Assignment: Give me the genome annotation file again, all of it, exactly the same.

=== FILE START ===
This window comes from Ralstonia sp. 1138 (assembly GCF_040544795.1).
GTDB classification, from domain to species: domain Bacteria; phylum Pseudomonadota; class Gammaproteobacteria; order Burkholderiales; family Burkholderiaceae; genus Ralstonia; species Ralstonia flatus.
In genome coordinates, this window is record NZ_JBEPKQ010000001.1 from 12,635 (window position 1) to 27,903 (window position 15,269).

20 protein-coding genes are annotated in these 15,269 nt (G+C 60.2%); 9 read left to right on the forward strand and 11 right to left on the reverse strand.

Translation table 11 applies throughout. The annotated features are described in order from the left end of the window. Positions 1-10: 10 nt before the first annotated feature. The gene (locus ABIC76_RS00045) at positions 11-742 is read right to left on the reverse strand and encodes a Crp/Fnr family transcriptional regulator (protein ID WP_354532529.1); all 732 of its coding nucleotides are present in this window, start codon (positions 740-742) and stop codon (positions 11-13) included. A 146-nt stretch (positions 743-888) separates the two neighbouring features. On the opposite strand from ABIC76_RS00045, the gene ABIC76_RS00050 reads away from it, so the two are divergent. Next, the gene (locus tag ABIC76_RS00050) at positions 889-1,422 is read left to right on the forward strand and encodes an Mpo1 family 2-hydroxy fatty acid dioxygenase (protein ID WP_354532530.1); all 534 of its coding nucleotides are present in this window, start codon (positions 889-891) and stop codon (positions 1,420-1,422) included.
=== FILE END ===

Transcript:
This window comes from Ralstonia sp. 1138 (assembly GCF_040544795.1).
GTDB classification, from domain to species: domain Bacteria; phylum Pseudomonadota; class Gammaproteobacteria; order Burkholderiales; family Burkholderiaceae; genus Ralstonia; species Ralstonia flatus.
In genome coordinates, this window is record NZ_JBEPKQ010000001.1 from 12,635 (window position 1) to 27,903 (window position 15,269).

20 protein-coding genes are annotated in these 15,269 nt (G+C 60.2%); 9 read left to right on the forward strand and 11 right to left on the reverse strand.

Translation table 11 applies throughout. The annotated features are described in order from the left end of the window. Positions 1-10: 10 nt before the first annotated feature. The gene (locus ABIC76_RS00045) at positions 11-742 is read right to left on the reverse strand and encodes a Crp/Fnr family transcriptional regulator (protein ID WP_354532529.1); all 732 of its coding nucleotides are present in this window, start codon (positions 740-742) and stop codon (positions 11-13) included. A 146-nt stretch (positions 743-888) separates the two neighbouring features. On the opposite strand from ABIC76_RS00045, the gene ABIC76_RS00050 reads away from it, so the two are divergent. Next, the gene (locus tag ABIC76_RS00050) at positions 889-1,422 is read left to right on the forward strand and encodes an Mpo1 family 2-hydroxy fatty acid dioxygenase (protein ID WP_354532530.1); all 534 of its coding nucleotides are present in this window, start codon (positions 889-891) and stop codon (positions 1,420-1,422) included.